Genetic background differences between FVB and C57BL/6 mice affect hypnotic susceptibility to pentobarbital, ketamine and nitrous oxide, but not isoflurane

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Pharmacogenomics has allowed us to identify the mechanisms underlying much of the inherited variability in drug response. There have been several reports of strain-dependent anesthetic actions in rodents, indicating that significant genetic differences exist in the hypnotic and antinociceptive effects of various anesthetics.


Loss of righting reflex was used to compare the hypnotic action of pentobarbital, ketamine, nitrous oxide and isoflurane between two genetically different populations of mice, C57BL/6 with black hair and Friends virus B (FVB) with white hair.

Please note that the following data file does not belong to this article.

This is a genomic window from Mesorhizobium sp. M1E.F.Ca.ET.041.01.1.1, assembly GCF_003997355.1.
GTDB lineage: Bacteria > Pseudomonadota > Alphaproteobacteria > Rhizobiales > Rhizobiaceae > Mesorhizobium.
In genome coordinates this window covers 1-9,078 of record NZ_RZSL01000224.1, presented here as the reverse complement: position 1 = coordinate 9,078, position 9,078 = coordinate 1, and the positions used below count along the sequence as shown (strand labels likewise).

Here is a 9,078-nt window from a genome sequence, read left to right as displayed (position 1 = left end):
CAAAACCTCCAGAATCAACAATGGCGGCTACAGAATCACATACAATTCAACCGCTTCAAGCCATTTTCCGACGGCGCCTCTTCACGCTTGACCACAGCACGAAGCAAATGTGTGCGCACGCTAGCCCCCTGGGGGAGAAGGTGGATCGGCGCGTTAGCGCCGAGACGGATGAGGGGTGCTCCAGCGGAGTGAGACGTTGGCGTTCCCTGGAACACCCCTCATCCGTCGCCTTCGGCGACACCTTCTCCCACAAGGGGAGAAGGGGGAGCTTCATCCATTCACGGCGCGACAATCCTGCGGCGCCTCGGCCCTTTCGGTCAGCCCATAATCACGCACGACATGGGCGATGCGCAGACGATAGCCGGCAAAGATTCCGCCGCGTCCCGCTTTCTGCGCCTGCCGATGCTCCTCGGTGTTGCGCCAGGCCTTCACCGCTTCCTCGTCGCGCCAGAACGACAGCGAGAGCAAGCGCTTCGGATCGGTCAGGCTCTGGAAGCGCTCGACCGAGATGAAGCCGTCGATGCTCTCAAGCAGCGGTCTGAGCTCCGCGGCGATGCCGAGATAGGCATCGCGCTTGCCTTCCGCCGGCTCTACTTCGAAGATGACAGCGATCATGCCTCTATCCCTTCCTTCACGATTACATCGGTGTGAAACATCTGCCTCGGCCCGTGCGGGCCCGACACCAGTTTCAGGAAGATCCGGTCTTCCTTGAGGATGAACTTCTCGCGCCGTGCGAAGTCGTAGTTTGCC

C57BL/6 mice were more susceptible than FVB mice to the hypnotic effects of ketamine, pentobarbital and nitrous oxide. However, the sensitivity to isoflurane did not differ between C57BL/6 and FVB mice.


Genetic background affects the hypnotic susceptibility to some anesthetic agents in mice. Our results indicate that there may be a different genetic basis for the operation of hypnosis between isoflurane and other anesthetics, such as pentobarbital, ketamine and nitrous oxide.

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